Federal judge rules StingRay use without a warrant violates Fourth Amendment
Florida law enforcement docs show widespread stingray use, secrecy
A federal judge in New York ruled that the use of a StingRay device without a warrant violates Fourth Amendment protections against unreasonable searches and seizures.
U.S. District Judge William H. Pauley III for the Southern District of New York threw out evidence that the Drug Enforcement Administration obtained in a drug trafficking investigation through the use of a StingRay device, also known as a cellsite simulator. The devices mimic wireless cell towers and allow law enforcement to intercept mobile calls, text messages and email messages.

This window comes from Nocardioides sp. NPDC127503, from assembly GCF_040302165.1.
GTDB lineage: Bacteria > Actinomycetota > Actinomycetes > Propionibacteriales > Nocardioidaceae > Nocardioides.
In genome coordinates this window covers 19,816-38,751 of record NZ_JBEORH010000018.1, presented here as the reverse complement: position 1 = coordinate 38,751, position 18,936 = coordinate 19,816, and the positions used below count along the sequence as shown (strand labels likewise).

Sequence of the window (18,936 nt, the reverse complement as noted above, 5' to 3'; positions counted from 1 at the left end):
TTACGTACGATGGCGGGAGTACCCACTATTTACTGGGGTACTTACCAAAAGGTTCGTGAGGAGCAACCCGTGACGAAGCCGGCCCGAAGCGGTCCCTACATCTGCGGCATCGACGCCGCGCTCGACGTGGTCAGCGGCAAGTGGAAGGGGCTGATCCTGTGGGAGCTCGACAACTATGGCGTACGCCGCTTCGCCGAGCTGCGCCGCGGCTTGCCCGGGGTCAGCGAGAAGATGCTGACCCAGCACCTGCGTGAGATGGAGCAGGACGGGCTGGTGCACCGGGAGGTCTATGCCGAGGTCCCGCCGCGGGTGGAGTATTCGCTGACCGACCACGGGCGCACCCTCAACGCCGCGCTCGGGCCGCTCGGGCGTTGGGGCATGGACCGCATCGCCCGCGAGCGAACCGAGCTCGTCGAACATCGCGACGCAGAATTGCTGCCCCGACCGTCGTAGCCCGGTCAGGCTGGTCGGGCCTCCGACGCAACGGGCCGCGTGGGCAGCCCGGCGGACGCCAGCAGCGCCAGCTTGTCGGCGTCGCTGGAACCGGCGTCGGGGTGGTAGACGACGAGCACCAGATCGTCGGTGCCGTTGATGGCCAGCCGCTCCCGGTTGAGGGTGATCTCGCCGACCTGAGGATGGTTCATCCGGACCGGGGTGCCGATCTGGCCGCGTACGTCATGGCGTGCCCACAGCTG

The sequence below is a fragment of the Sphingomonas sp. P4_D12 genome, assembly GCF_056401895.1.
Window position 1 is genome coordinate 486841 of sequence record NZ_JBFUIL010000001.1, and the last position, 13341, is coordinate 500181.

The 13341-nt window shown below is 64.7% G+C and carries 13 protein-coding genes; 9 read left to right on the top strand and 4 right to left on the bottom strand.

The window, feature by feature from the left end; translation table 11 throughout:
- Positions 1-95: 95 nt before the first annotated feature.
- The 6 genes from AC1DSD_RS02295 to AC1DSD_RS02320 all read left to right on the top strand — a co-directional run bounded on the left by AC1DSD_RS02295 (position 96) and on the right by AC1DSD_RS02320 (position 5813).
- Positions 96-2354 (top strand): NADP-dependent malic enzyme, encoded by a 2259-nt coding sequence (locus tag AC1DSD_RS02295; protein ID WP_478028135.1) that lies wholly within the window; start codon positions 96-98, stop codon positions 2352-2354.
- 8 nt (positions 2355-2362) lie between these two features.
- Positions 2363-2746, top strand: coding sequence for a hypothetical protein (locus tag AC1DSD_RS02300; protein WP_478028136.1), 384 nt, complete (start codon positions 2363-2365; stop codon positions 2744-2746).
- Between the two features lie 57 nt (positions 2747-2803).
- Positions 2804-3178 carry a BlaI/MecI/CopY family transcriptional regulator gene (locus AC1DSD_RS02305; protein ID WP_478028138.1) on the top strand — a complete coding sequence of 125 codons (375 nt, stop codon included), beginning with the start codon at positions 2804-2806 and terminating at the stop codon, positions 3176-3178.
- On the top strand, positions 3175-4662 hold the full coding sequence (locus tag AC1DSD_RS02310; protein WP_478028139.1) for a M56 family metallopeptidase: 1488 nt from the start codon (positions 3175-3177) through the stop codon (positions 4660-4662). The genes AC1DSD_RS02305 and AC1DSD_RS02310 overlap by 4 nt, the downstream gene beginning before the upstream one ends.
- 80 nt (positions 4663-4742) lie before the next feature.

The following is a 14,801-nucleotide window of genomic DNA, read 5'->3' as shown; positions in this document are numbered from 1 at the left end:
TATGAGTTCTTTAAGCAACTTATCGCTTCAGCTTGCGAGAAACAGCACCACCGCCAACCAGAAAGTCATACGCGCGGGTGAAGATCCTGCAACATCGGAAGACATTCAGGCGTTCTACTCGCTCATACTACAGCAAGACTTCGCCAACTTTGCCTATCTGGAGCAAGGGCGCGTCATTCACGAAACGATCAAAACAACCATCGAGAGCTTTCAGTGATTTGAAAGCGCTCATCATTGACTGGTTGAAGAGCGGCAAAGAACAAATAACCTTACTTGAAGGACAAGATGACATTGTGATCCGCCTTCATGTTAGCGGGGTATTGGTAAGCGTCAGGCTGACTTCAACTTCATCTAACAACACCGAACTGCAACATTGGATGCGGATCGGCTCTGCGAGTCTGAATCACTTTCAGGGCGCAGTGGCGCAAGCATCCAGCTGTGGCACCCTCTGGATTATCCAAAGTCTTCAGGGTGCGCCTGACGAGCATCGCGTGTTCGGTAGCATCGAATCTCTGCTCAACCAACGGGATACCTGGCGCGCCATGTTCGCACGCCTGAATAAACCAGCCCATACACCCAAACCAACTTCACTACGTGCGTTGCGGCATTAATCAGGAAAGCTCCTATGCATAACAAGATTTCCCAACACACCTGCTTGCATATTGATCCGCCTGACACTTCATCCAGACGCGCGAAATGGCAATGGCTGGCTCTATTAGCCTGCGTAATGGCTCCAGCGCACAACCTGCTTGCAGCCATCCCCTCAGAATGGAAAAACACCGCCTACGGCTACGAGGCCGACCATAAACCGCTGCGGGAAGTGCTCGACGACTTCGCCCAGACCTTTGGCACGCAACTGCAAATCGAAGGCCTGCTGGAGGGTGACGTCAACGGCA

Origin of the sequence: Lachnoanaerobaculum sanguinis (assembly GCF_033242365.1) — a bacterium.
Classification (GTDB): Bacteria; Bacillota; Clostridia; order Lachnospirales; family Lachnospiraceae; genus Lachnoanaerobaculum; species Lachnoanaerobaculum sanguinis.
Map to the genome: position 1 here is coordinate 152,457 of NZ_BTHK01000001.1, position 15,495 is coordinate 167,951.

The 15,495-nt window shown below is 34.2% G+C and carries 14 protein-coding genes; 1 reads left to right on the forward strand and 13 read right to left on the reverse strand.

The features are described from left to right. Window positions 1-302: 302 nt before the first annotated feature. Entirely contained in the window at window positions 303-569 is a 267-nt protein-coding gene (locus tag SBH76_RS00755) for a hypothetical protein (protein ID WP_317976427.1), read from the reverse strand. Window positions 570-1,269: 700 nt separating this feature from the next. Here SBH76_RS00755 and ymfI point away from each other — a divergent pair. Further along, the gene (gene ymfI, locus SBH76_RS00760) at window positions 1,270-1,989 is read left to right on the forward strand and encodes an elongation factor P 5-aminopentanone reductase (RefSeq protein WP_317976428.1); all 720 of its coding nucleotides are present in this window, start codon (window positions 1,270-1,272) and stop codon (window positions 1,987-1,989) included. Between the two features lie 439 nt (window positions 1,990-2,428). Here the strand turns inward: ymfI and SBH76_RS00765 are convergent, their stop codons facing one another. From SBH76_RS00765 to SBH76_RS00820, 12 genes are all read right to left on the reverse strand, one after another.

The ruling is the first case in which a federal judge ruled that use of a StingRay device requires a warrant, said an attorney the Electronic Frontier Foundation. "It is also the first case in which a federal judge suppressed evidence" that was obtained a result of a StingRay device, Jennifer Lynch, senior staff attorney at EFF, told SCMagazine.com.
"Absent a search warrant, the Government may not turn a citizen's cell phone into a tracking device," Judge Pauley wrote in the 14-page decision. The ruling referred to the Justice Department's decision in September 2015 to issue new guidelines limiting the use of the devices: "Perhaps recognizing this, the Department of Justice changed its internal policies, and now requires government agents to obtain a warrant before utilizing a cellsite simulator."
Lynch does not expect prosecutors would seek an appeal. "I don't think the government has an incentive to appeal this case," she told SCMagazine.com, noting the revised guidelines the Justice Department's and the Department of Homeland Security.